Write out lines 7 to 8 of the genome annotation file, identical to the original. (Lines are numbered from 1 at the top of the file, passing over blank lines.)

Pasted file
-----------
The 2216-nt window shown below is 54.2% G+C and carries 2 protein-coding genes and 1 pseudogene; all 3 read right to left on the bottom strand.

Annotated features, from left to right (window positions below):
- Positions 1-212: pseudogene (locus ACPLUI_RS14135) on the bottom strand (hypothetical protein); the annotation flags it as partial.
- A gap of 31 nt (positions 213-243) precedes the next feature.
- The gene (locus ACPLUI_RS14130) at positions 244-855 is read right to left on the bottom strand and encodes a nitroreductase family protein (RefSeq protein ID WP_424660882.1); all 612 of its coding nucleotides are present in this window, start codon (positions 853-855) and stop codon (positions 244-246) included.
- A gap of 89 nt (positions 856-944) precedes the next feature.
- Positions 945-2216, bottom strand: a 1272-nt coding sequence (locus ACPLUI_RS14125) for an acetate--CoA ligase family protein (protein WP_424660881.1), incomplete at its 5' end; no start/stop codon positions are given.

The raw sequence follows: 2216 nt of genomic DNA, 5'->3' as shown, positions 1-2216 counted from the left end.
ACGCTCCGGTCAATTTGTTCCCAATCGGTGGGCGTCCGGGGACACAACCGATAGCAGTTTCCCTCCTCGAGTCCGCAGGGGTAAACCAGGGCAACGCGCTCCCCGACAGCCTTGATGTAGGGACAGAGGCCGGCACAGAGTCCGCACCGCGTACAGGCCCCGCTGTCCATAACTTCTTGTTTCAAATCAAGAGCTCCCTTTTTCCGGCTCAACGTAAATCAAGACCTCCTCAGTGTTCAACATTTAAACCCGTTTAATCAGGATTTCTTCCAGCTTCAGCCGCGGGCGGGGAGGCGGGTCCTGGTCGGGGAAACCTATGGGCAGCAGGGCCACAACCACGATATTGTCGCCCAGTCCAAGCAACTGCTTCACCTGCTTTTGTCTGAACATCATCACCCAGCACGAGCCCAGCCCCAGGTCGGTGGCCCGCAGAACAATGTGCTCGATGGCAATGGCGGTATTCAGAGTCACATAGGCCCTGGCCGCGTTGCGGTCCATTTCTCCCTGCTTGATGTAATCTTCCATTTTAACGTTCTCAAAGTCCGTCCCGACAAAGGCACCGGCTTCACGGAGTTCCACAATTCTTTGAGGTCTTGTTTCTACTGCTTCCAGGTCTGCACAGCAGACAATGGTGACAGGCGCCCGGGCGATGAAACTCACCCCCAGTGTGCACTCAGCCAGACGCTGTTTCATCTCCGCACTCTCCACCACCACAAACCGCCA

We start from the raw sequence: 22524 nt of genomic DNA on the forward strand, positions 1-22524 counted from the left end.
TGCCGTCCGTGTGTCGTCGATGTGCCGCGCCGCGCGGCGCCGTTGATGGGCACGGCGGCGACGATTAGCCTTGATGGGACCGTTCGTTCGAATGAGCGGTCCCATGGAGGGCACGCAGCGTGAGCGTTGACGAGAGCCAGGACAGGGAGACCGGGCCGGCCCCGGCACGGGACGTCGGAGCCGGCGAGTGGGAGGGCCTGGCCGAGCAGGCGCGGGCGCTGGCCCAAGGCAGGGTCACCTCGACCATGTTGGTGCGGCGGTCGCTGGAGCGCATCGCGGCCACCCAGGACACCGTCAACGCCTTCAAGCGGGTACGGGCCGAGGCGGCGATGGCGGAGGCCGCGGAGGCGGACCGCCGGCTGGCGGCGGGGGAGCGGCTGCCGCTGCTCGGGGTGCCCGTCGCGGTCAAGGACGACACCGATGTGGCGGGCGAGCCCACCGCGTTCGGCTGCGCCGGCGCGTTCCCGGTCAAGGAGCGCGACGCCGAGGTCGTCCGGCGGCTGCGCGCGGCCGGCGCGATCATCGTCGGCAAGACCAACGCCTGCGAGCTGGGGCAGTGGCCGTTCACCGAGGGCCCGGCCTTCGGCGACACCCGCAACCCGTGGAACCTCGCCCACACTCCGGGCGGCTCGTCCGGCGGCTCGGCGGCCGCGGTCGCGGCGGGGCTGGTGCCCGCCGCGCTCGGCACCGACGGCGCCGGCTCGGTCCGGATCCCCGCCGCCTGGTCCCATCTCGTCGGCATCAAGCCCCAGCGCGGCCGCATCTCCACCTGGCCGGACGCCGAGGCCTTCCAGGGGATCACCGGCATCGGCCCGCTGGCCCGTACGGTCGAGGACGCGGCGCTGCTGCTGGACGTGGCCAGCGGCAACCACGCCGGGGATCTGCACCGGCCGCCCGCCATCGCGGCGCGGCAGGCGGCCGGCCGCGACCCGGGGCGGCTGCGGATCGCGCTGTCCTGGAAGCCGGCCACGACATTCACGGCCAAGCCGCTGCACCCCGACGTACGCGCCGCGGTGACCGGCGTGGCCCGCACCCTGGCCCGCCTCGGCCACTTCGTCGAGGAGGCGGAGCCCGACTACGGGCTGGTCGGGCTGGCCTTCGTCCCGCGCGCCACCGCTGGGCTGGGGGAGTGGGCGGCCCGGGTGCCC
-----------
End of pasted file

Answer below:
- Positions 945-2216, bottom strand: a 1272-nt coding sequence (locus ACPLUI_RS14125) for an acetate--CoA ligase family protein (protein WP_424660881.1), incomplete at its 5' end; no start/stop codon positions are given.

The raw sequence follows: 2216 nt of genomic DNA, 5'->3' as shown, positions 1-2216 counted from the left end.